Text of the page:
And then we all say goodbye to each other and AC and I headed back to London and Barcelona for our final week in Europe.


Staying in Barcelona was a whole new experience for AC and I as we weren't with our tour anymore. While we didn't have a language barrier problem as there were 50 of us, including the tour manager, here it is just the two of us and the number of people who can speak English is Spain is limited. Time to pick up what I've learnt from Spanish class 2 years ago.

Complimentary olives

We were completely exhausted when we got to our hotel because of the early flight so we didn't really bother travelling to La Rambla. I was so hungry so I checked out a local restaurant across the street from the hotel that is open during Spain's siesta hours (phew). It was so hot that day so I was relieved to see a cold gazebo soup dish on the menu. So refreshing and tangy.

Tomato gazebo soup with croutons

Because the restaurant wants their customers to order a two course meal , I decided to try the potato and jamon croquettes with chips but it didn't taste as nice as I thought it would. Didn't mind the seaweed though as it helps with the starch from this meal.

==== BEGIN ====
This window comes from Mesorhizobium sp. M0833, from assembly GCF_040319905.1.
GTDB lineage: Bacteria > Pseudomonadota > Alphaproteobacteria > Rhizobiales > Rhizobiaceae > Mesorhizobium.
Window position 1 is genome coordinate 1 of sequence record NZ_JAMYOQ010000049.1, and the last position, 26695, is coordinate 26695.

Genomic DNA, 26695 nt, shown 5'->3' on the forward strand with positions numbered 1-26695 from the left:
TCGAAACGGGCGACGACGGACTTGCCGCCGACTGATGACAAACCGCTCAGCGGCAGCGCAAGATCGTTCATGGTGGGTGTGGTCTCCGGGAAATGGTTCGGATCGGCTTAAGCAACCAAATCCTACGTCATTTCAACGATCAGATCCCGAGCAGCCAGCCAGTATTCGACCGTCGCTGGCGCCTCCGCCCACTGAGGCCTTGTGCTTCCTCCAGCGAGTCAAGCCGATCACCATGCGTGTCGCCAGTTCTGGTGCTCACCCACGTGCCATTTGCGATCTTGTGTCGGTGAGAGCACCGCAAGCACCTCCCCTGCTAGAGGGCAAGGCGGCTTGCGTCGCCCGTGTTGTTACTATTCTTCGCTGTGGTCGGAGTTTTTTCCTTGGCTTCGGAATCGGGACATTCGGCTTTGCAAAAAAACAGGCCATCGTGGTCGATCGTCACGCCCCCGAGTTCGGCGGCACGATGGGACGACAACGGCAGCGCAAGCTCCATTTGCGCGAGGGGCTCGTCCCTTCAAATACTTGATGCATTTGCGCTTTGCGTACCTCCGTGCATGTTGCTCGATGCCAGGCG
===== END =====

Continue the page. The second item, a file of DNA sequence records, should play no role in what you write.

Croquettes with chips and seaweed

When in Spain you have to try paella at least once. We headed to Diagonal strip for some shopping and stopped by Restaurant Moncho's nearby for some much needed paella. First we had a couple of tapas. Got complimentary olives (they love their olives) but AC doesn't enjoy them so I had most of them.

Mixed Olives

From what I remember, the croquettes at Moncho's were better than the one I've had earlier that day. The crunchy coating and creamy filling is indulging. Plus it helped us fill up while we wait for the paella.


THE CRUST OMG. It was so good! It wasn't soggy as some of the paella I've had in Sydney and you can definitely feel the crust at the bottom. However we did find the dish a bit too salty with too much sauce so my friend didn't really enjoy it. For me, any paella with a crust is a winner.

Seafood paella

The next few days we went on a hop on hop off bus tour across Barcelona. Eventually we were pretty hungry so we stopped by this place called Piper's Tavern in L'Eixample where we enjoyed tapas and pintxos (smaller dishes with a toothpick on a slice of bread) dishes. Before coming to Spain, my main exposure to pintxos was at The Carrington so I was excited to try the authentic stuff. Wished we bought less starchy food and more smaller dishes as we were sooo stuffed after this meal. The service was pretty poor but it was mainly due to language barriers so we let it go. Recommended for its pintxos!